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Working-people pledge

EDITOR: In Thursday's editorial ("The best pledge: Keep an open mind"), the special interests referred to are working-class people, not corporations or the very wealthy. The Grayson-Takano pledge supports the health care of working people and opposes any increase in the retirement age or reduction of cost-of-living adjustments. This is anything but a virtual bookend of the Norquist pledge.

If the so-called big issues when taken off the table, like "no new taxes," will only result in failure, why has this been such a smashing success for Norquist and the Republicans, all of whom seem to be on board?

The addition of information about Rep. Jared Huffman being one of 49 who haven't signed, along with the reference to Norman Solomon favoring it, indicates to me clear support of Huffman. This editorial also tells me The Press Democrat's position in opposition to the content of the Grayson-Takano Pledge.

I'm wondering if The Press Democrat wrote an editorial criticizing the Norquist pledge at the time it was created.

JIM STOOPS

Sebastopol

Holy Week's focus

EDITOR: Much has been made of the letter that Bishop Robert Vasa initially proposed, then ultimately elected not to be a requirement to be signed by Diocesan teachers. Indeed, this has become quite a topic of conversation locally — as evidenced by the top billing that the story was given in The Press Democrat just last week, relative to the latest development concerning the issue ("Bishop relents on vow for teachers," Friday).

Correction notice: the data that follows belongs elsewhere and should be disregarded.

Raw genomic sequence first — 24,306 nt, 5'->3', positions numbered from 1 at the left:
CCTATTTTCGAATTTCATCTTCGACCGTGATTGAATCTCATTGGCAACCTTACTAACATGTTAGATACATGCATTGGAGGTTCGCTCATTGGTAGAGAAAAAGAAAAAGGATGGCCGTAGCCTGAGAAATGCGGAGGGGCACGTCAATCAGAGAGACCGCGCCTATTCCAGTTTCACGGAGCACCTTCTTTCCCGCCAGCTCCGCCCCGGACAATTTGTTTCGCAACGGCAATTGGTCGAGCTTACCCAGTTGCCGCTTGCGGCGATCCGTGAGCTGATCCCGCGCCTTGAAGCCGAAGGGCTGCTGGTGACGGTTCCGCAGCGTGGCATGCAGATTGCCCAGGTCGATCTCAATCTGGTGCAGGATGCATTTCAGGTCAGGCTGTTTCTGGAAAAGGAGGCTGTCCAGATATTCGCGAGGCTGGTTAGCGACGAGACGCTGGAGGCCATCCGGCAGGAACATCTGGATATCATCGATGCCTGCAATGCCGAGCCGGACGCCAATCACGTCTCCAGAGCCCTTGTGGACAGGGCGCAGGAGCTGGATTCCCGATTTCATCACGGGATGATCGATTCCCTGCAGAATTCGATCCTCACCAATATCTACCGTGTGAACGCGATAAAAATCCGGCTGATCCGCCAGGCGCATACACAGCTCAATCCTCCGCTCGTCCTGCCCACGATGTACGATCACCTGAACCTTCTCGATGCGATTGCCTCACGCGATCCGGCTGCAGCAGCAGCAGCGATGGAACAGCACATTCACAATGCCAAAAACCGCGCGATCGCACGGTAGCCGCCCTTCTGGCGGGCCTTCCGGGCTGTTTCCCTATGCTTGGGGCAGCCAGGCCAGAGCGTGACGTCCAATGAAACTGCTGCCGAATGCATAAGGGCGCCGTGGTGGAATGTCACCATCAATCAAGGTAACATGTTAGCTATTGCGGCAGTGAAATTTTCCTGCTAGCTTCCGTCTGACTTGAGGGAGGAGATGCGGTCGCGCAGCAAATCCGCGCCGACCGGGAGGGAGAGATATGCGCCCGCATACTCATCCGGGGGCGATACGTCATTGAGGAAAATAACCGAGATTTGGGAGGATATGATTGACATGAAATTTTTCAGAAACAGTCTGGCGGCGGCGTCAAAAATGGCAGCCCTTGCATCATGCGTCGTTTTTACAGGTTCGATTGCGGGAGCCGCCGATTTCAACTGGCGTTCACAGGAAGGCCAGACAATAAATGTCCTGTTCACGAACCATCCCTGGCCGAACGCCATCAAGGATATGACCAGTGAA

Certainly, it will continue to be a source of much discussion and opinion; very deservedly so. However, during this Holy Week, that which is considered most sacred to not only those of the Catholic faith but to Christians in general, perhaps we can take the time to acknowledge that there is a bigger picture to all of this and, for this week at least, focus our respective and collective time and energy reflecting on that.

DOUG CAESARE

Santa Rosa

Sharing the road

EDITOR: I, too, am a cyclist, and I have had my share of close calls with drivers who weren't paying attention or were just showing blunt disregard for bike riders. I do obey all the rules of the road because it's the right thing to do, and it's for my own safety.

Having said this, I also ride a Harley, and I am usually out there on Sundays with a few fellow riders. We usually ride the back country roads; you can hear us coming a long ways away, and when I see a cyclist ahead of us, I always warn the guys behind me. But I couldn't tell you how many times I have come upon a group of cyclists riding three to four abreast, blocking the whole road. Even though I know that they hear our motorcycles, they refuse to move over. A lot of times we have to pass on the wrong side of the road, and when we do so we get some nasty looks from these guys.

I get tired of reading how it's always the driver's fault. If we are to coexist on the road, we have to have mutual respect for one another.

CHARLES BORG

Santa Rosa

A nation united

EDITOR: America is an awesome country because it is a strong democracy that encourages legal immigration. I immigrated legally 58 years ago from Denmark. I learned English and about my new country before I became a citizen.

We currently have a backlog of aspiring legal immigrants, yet we are talking about giving legal status to immigrants who came to our country illegally. This is a reward that keeps illegal immigrants, largely from Mexico, coming to this country. Unfortunately, too often immigrants refuse to learn English, and we enable that by translating everything.

Americans are a wonderful blend of cultures from all over the globe. Our country is strong because we have a diverse population that retains its heritage yet also blends into our unique democracy, making us one united country where everyone speaks English so we can communicate well with one another.

KIRSTEN CUTLER

Santa Rosa